The West Midlands constabulary seemingly cannot manage without an Assistant Director of Diversity on £82,000 and a Positive Action Manager on up to £59,000; while the West Yorkshire force has 16 full-time equivalent positions at a cost of £500,000 a year.
It is the same story with other agencies of the state and quangos. So the Bank of England has 11 full-time diversity staff, costing £650,000, and the Crown Prosecution Service has 21 — with a bill to the taxpayer of £945,000.
Beyond these highly paid roles, Jeremy Hunt would have scope for even bigger tax cuts if he could rein in other extravagant elements of equality expenditure, such as the whopping £150 million a year spent on diversity and inclusion training for public sector staff.
The Conservative Way Forward think-tank also found that since the start of the Covid pandemic, £212 million had been spent on public procurement contracts related to race, sexuality, unconscious bias and other politically controversial issues.
One such contract, worth £30 million, was for the ‘provision of specialist Equality, Diversity and Inclusion advice’ to NHS England. Another, worth £10 million, was to establish a ‘Race Observatory’ for the NHS Confederation to examine health inequalities among ethnic minorities.
In Whitehall alone, it is estimated that £12 million a year is spent on 255 diversity and inclusion civil servants
Some of this kind of training is frivolous, such as African drumming sessions for staff at Warwickshire County Council, or the time spent by employees of the Intellectual Property Office on the ‘Respect at Work Board Game’.
But there are more sinister aspects, verging on indoctrination, such as a campaign funded by the Arts Council that taught participants how to ‘unlearn whiteness’.
On the official website of Health Education England —whose equality team includes a National Programme Support Manager, a National Diversity and Participation Lead, a National Business Support Officer and seven regional managers — the recommended reading list embraces titles such as The Characteristics Of White Supremacy Culture and White Privilege: Unpacking The Invisible Knapsack.
The divisive influence of identity politics is also reflected in the increasing proliferation of staff support networks designed to chall- enge prejudices and promote awareness of differing needs.
In the quest to cater for ever more sophisticated calibrations of oppression, the Ministry of Defence has 65 of these groups, including a ‘menopause’ network, a ‘gender’ network, a ‘Defence Rastafari’ network and a ‘vegan and vegetarian’ network.
The Department for Environment, Food and Rural Affairs has 25, among them a ‘stammering’ network, and an ‘inflammatory bowel disease’ network.
Similarly, the police have a ‘Pagan Association’, which aims to ‘improve the relationship between the pagan community and the police’. A study by the Taxpayers’ Alliance recently found that, in Whitehall alone, £309,000 has been spent in the past three years on these networks across 12 departments.
That was the experience of Steve Barclay (pictured) as Health Secretary earlier this year when he was appalled to discover that NHS England was spending £40 million a year on around 800 diversity officers
In this arena of grievance, no category of suffering is ignored. Whitehall has even set up a ‘Cross Government Introverts Network’. The official guidance for this group states that ‘many introverts find it hard to get their voices heard’, so the new network will ‘build a supportive community that helps develop introverts’.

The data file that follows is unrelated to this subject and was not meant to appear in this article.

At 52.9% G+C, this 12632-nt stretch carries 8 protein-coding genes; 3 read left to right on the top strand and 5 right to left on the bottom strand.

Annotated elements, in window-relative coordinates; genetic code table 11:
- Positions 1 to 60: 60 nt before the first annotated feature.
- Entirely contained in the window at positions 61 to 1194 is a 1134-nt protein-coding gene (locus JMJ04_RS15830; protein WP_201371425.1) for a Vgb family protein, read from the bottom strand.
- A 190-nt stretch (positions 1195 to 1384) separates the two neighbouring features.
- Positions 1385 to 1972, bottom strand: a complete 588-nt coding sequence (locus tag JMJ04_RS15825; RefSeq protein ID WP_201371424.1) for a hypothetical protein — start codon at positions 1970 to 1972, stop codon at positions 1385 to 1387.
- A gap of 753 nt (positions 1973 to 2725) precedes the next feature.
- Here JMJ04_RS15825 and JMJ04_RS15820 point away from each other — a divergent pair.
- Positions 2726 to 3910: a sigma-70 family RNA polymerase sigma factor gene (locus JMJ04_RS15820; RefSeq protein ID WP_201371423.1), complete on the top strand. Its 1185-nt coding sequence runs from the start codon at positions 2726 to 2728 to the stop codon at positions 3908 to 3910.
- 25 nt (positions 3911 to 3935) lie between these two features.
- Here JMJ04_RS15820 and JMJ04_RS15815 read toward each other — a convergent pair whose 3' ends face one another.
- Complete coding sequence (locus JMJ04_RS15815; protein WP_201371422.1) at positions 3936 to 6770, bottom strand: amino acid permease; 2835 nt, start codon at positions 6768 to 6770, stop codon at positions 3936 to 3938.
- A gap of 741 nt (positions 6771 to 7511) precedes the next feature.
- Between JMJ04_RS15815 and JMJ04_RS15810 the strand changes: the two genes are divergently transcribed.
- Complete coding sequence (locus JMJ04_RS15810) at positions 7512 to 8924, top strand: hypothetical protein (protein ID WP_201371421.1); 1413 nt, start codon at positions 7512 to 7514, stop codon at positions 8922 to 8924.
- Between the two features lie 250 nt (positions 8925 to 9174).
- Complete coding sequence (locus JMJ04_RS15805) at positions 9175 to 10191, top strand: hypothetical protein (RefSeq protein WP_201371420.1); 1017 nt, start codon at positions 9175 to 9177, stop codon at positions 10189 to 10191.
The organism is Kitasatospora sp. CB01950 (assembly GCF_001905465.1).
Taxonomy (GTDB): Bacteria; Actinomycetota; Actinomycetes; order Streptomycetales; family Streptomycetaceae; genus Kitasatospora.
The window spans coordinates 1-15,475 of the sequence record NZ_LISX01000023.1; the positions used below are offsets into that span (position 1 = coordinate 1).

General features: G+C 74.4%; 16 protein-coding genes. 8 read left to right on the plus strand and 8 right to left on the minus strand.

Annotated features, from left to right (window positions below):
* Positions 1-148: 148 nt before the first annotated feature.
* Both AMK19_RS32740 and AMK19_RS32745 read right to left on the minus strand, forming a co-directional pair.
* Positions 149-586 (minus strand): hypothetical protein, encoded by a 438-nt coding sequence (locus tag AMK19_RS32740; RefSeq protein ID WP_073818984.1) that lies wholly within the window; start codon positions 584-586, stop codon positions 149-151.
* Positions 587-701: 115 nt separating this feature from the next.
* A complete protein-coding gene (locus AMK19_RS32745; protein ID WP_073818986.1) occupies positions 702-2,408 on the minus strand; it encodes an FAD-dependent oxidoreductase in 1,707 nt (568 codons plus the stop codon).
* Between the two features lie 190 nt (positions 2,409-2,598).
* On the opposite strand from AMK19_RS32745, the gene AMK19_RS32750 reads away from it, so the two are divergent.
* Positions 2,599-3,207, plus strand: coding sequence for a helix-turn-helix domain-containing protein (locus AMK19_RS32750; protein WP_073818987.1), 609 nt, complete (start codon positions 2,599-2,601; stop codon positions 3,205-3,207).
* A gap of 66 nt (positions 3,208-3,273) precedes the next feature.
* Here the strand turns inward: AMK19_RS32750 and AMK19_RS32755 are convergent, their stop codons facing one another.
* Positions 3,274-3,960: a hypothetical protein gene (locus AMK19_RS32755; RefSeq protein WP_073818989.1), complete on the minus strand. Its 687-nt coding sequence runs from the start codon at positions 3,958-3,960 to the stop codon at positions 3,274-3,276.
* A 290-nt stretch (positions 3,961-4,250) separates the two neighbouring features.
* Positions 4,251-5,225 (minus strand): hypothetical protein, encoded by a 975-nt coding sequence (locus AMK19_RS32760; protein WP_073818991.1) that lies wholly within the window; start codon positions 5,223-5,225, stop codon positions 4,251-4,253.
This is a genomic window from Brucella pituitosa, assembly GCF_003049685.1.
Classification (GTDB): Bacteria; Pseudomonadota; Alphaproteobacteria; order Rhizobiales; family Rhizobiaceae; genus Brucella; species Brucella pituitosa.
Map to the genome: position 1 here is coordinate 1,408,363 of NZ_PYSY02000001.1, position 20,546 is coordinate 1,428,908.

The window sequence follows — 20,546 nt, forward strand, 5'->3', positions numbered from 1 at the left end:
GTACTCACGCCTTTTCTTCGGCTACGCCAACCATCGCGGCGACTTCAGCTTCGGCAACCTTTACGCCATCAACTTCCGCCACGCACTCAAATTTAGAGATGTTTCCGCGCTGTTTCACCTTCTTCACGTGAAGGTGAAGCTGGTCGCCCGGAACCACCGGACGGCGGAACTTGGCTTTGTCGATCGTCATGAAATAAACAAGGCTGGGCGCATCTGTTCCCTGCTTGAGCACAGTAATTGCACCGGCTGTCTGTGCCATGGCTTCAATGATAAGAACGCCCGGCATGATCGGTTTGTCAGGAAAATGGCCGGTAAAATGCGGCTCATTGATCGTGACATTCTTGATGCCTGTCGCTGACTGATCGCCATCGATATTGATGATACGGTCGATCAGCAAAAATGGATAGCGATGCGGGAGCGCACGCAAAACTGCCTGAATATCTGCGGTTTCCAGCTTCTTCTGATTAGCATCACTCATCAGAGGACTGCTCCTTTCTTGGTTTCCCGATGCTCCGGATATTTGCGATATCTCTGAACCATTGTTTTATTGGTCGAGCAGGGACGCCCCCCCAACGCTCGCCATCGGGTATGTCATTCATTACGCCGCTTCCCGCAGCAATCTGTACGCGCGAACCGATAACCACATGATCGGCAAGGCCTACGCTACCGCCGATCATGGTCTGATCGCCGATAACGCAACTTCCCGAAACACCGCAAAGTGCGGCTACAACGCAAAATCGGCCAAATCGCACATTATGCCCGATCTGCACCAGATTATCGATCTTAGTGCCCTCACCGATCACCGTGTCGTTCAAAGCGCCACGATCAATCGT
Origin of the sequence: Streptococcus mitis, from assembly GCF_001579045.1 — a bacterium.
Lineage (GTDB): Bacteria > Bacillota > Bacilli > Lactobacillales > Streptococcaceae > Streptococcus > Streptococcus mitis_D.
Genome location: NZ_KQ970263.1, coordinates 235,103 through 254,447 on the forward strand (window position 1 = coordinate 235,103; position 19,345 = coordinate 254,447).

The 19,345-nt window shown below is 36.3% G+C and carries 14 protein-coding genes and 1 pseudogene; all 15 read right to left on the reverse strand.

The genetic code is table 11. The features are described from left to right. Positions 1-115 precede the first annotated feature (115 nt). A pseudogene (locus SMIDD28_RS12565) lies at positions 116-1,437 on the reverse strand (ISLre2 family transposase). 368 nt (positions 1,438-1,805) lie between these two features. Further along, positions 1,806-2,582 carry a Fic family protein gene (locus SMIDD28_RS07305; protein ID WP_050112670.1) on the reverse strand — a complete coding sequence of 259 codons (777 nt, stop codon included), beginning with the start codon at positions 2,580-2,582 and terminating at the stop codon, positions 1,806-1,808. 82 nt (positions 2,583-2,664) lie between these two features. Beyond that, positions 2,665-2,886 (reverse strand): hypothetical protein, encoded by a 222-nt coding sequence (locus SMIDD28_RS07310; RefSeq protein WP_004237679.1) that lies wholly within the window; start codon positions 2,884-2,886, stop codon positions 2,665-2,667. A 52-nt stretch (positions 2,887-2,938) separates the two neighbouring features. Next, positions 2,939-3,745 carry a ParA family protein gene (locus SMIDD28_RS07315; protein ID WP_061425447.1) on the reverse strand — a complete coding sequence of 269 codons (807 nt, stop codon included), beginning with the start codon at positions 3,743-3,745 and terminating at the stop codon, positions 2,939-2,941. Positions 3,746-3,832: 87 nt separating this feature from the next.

It seems no one can be left out of this orgy of bureaucratic concern. The Civil Service LGBT+ Network produced material on the neglect endured by asexual people, who, apparently ‘feel invisible as a result of the lack of recognition’, suffer from a ‘lack of role models’ and ‘are more likely to experience bullying, harassment and discrimination’.
READ MORE: EXCLUSIVE: ‘Women’s Network’ at the Department for Work and Pensions is open to MEN and people ‘who do not identify with a gender’, civil service application form reveals
One civil servant complained asexuality ‘isn’t listed once’ on the diversity training courses. Another moaned that ‘as a heteroromantic asexual, I sometimes feel pressured to identify as ‘heterosexual’ even though I am not’.
The wails of outrage will grow ever louder if Hunt presses ahead with real cuts. He will have a fight on his hands with the progressive Blob in Whitehall which will ferociously defend the status quo.
That was the experience of Steve Barclay as Health Secretary earlier this year when he was appalled to discover that NHS England was spending £40 million a year on around 800 diversity officers.
But his attempt to reduce the excess had only a limited impact. Rather than heeding Barclay’s call for a moratorium on these roles, NHS England drew up plans to create three new units called ‘Equality, Diversity and Inclusion’, ‘People and Culture’ and ‘People and Communities’, with 244 employees and a staffing budget of £14 million a year; this at a time when NHS unions and _managers were indulging in their usual shroud-waving about the lack of resources.
As Frank Young, a research director from the respected, independent think-tank Civitas said: ‘We’re constantly told that the NHS is underfunded but then budgets are made available for NHS managers fretting over diversity targets instead of medical care.’
The Blob will also defend itself with the law, citing the 2010 Equality Act which imposed a statutory duty on public bodies to promote inclusion and equality.
The architect of that legislation, Labour’s then Deputy Leader Harriet Harman, said proudly that it would create ‘a new social order’.
She wasn’t wrong. The shame is that for too long, the Tories have colluded with this experiment in social engineering.